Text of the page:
Care was taken to ensure fidelity of data due to known issues with automated digital data acquisition platforms. Specifically, during onboarding, duplicate entries that could have occurred by participants inadvertently submitting the survey twice were ignored. Furthermore, partially completed assessments were not included in the analysis. For each participant, the timeseries of available PHQ-8 scores was compiled after removing duplicate entries. Three different functional forms were fit to this data: linear, quadratic, and sigmoidal (generalized inverse), and the fit that yielded the lowest root mean squared error was chosen as each participant’s trajectory. A nonlinear fit was applied only in instances where 6 or more data points were available. Furthermore, for the sigmoidal fit, the magnitude of the coefficients was capped. These two steps were necessary to prevent overfitting. In order to preserve temporal resolution inherent in the data, during curve fitting, predicted scores were calculated for each program day. Predicted scores were then aggregated by program week or month, as applicable, with a month being defined as a 4-week period. The same method was applied for GAD-7 scores.

To determine the effect of program time on changes in depression and anxiety scores, conventional methods such as ordinary least squares can be employed. However, these methods do not account for heterogeneity in the data, specifically, possible differences in the effectiveness across provider and program versions. In this study, participants were drawn from four companies, nested within three cognitive behavior therapy program versions that were nested across 30 providers. Hence, we employed a linear mixed-effects model where company, cognitive behavior therapy program version, and provider were treated as random effects. All analyses were performed using StatsModels (Python) [24]. P values<.05 were deemed significant.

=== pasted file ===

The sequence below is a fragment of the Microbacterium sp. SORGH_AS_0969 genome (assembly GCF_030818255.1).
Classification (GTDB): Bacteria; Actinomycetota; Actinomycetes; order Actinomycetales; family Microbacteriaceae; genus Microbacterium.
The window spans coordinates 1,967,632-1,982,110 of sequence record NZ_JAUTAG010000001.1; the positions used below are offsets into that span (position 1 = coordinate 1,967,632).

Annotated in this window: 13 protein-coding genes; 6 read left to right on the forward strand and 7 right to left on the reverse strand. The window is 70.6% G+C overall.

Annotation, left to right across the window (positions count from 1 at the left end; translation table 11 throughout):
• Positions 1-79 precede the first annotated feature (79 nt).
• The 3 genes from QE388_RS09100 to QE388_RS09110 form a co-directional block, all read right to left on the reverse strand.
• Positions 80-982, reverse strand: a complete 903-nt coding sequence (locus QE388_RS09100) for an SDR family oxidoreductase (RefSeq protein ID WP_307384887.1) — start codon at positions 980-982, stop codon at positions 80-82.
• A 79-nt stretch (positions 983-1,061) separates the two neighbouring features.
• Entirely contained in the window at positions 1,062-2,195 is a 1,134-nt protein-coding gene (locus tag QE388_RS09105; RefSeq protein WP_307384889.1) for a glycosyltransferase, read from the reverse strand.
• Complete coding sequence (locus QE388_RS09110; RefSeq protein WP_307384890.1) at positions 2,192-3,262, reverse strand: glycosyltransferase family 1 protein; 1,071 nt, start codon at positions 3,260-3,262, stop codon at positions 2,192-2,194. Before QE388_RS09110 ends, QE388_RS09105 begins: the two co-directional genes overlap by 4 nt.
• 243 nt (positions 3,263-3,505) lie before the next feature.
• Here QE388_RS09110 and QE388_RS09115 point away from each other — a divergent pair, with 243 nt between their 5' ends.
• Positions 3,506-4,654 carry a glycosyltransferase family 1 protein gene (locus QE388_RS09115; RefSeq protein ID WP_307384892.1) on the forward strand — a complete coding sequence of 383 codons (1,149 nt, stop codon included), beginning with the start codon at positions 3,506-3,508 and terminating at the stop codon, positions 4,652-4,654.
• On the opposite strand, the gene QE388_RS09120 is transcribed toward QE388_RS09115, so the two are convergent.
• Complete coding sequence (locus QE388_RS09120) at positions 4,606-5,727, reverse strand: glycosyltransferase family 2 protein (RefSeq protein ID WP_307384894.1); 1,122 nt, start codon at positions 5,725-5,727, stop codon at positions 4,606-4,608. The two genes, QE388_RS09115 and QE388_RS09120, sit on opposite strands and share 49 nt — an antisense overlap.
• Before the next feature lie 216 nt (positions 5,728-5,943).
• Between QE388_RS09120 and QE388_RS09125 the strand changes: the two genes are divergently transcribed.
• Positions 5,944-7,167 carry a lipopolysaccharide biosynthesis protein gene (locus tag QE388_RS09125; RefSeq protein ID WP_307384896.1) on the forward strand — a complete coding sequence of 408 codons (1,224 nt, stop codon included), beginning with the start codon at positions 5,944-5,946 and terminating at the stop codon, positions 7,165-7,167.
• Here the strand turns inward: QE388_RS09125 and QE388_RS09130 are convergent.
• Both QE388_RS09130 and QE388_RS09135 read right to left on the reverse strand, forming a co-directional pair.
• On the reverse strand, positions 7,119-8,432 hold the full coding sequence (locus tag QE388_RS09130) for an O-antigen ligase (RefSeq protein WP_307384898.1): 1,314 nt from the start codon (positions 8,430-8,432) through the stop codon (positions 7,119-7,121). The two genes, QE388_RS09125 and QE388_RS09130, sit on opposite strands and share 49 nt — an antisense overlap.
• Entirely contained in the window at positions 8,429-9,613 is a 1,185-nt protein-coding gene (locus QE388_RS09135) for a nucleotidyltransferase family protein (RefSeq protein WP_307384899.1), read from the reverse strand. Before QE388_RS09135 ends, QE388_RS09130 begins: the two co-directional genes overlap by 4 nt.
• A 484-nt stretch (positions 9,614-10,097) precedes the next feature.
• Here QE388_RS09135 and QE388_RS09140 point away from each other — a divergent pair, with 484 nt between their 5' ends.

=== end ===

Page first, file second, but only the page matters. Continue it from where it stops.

Data Availability

The data sets analyzed for this study are available from the corresponding author upon request.

The study included 323 participants enrolled in a digital cognitive behavioral intervention between February 2017 and January 2020 with baseline PHQ-8 scores or GAD-7 scores ≥5. The 9-month study cohort recruitment period ended in October 2019. These analyses were restricted to participants who had at least two valid survey submissions between baseline and program month 9. While the comorbidity of depression with anxiety was prevalent in the majority of participants, there were 7 participants with anxiety but subclinical levels of depression. Therefore, unless otherwise noted, results are reported by condition. Program nonstarters were defined as participants for whom no survey data was available beyond their initial baseline week. Of the 323 participants, 139 participants (43.0%) completed a follow-up PHQ-8 during the 9-month period, and 146 participants (45.2%) completed a GAD-7. There were no significant baseline differences in PHQ-8 between the treatment cohort and program nonstarters (nonstarter: mean 10.08, SD 3.78; treatment cohort: mean 10.48, SD 3.95; P=.26). Likewise, no baseline differences in GAD-7 scores were observed between groups (nonstarter: mean 9.19, SD 3.32; treatment cohort: mean 9.52, SD 3.70; P=.07). Furthermore, chi-square tests revealed no significant baseline differences between groups in the occurrence of self-reported chronic health conditions such as diabetes, obesity, hypertension, and hyperlipidemia (P=.59).